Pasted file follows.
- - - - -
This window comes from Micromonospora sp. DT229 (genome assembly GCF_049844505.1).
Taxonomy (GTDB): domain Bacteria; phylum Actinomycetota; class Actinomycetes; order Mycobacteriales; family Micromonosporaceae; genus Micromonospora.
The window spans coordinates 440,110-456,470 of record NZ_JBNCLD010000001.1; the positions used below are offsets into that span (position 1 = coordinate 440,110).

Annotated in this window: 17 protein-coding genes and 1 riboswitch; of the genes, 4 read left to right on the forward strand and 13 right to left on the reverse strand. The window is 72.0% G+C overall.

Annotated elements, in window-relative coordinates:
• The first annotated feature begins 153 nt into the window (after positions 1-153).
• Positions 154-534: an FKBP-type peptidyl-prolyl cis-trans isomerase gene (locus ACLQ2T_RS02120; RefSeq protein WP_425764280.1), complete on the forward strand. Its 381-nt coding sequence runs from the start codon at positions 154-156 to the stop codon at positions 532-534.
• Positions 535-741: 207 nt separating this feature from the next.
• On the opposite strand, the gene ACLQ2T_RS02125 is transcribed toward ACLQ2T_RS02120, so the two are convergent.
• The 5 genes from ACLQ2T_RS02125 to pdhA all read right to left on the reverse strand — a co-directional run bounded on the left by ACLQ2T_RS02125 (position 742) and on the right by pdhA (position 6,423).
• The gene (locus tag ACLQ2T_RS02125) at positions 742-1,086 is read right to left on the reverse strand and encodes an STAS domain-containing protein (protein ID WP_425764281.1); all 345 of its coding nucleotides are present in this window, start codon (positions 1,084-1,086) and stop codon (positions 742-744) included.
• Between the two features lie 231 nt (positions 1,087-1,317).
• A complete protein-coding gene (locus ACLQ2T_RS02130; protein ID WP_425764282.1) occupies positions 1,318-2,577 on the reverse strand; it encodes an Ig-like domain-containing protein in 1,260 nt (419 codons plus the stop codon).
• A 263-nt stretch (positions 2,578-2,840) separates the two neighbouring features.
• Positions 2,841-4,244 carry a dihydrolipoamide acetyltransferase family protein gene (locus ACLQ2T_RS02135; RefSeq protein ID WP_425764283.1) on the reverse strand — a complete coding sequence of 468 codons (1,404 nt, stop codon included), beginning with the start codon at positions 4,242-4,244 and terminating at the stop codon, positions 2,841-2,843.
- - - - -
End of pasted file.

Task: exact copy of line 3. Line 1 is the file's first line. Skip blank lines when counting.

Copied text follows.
The window spans coordinates 440,110-456,470 of record NZ_JBNCLD010000001.1; the positions used below are offsets into that span (position 1 = coordinate 440,110).